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- 2 months ago to email@example.com | 4 comments
- Comment on 10 Reasons Node.js is the best choice for your next web app:
This post seems to be an ad for some sort of development contracting company, which disgusts me, but I feel compelled to respond to the points anyway because their content is interesting independent of the ads. My position is that Node is a terrible choice, and I will rebut these reasons.
Easy learning curve
This paragraph assumes you already know frontend. Yes, it's easier to learn backend JS than another backend language if you know frontend JS; it's not easier to learn backend JS than another backend language if you don't know frontend JS. (Not all developers are full stack)
This argument is bizarre. I have seen that Node is faster than other dynamic langauges, but have you forgotten that compiled languages exist? I would be astonished if you could find any evidence that Node is faster or uses less memory than say, Go (the backend language we use at my job).
Much like the previous point, this assumes the perspective of a developer who already knows JS and nothing else. If you know only JS, you might prefer to use that language everywhere. But let's say you know two languages: Go and JS. Using Go would mean using different languages on the frontend vs backend of this particular application, but using JS would mean using different languages on the backend of this project vs your experience in other projects - neither side has the "One language" advantage.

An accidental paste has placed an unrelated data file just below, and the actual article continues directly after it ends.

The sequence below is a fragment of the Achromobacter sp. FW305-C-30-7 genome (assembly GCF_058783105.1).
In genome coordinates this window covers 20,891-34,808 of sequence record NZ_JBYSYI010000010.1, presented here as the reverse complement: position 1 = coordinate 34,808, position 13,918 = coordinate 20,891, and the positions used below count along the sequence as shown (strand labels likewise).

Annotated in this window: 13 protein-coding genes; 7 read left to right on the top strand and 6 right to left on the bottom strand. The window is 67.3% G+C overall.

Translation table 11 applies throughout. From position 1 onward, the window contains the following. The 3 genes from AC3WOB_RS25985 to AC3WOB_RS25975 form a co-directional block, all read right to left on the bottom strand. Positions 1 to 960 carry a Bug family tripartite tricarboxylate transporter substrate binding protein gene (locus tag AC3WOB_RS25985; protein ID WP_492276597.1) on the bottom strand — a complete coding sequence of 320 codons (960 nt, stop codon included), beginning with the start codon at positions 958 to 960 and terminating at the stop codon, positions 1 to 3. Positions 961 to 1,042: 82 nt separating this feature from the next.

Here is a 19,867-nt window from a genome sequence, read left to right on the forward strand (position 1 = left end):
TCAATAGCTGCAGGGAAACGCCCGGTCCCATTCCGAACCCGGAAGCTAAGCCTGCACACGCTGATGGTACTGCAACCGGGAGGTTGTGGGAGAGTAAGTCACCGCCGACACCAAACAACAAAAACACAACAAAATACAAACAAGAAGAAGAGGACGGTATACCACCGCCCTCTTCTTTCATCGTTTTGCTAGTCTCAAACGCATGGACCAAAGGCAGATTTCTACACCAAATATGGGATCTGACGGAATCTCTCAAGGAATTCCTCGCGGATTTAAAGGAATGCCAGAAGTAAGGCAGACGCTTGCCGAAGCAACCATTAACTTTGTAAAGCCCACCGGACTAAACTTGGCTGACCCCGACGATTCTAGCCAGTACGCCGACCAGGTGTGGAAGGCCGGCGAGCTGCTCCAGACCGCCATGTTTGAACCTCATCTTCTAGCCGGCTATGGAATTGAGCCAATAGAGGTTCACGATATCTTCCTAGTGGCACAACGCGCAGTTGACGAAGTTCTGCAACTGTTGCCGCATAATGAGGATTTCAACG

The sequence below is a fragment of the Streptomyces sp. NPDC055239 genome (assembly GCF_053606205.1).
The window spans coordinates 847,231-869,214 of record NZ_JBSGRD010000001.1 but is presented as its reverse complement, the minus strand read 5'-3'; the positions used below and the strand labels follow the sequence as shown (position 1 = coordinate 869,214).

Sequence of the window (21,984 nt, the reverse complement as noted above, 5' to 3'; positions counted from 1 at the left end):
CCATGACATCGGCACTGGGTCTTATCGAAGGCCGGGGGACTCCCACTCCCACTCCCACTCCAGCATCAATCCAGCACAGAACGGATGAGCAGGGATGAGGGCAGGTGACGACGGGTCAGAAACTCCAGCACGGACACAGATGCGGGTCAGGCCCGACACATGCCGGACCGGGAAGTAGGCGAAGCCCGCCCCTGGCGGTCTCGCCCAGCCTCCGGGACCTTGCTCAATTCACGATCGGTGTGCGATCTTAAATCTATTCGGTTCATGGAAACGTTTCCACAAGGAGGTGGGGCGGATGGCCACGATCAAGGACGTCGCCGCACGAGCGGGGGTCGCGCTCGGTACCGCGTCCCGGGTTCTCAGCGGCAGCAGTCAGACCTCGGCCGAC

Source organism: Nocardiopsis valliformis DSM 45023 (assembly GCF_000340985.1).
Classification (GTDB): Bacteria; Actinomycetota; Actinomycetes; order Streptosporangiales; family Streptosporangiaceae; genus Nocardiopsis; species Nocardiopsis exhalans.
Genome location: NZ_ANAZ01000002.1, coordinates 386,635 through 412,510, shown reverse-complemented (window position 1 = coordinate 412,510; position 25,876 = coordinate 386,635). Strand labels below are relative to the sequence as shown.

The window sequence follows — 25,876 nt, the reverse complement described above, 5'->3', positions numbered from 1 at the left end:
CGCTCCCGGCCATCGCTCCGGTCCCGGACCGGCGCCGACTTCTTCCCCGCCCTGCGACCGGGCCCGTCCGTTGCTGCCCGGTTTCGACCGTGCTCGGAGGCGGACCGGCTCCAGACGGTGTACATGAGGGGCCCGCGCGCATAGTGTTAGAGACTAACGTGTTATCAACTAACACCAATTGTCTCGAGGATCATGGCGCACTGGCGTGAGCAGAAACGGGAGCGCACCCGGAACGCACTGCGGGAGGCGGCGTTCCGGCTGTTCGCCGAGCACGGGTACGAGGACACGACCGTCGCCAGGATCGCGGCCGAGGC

Open Source and Community Developers
This is just silly as all relevant programming languages are open source. A closed source programming language would be a joke.
The number of companies using it is irrelevant. The ability to scale is relevant, but it's not a distinct benefit; it's a consequence of being more resource-efficient, which almost any compiled langauge should beat Node's ass on due to the intrinsic performance advantage of compilation.
Ease of Deployment
I have no idea what this is even talking about. I thought this was about web backend, where all languages can be deployed in the same way.
This only applies to frontend. No one's saying you shouldn't use JS for the frontend of a web app as you have no choice.
There's no evidence that applications written in Node are more secure than applications written in another language such as Go or Rust, and the content of this point has nothing to do with "Security" anyway.
Ability to Use RESTful APIs
Any language can implement and use a REST API.
Lots of Modules / Plugins
It's true that Node has one of the biggest ecosystems of available libraries, but it's not the only one. Python, Go, and Ruby all have sufficiently large ecosystems that it seems impossible to find a task for which there isn't a preexisting library.
- Comment on Which FOSS licence would you suggest me?:
Depends on what terms you want. Summary of popular options:
- GPL is meant to ensure that any derivative works are also FOSS
- LGPL is similar, but the definition of "derivative work" is narrower, so proprietary projects can use its code as long as they aren't extending the LGPL work itself. Often used for libraries
- AGPL is like GPL, but also applies if someone is using your software as the backend for a network service rather than a program they distribute to users. A company can make a derivate work of GPLed software and offer access to it as a network service without being subject to the GPL terms because making something available as a network service doesn't count as distributing the derived work.
- ISC (or MIT or BSD, all roughly the same) is meant to not project derivative works. It makes your project FOSS but allows proprietary derivatives
- Comment on What text editor are you using?: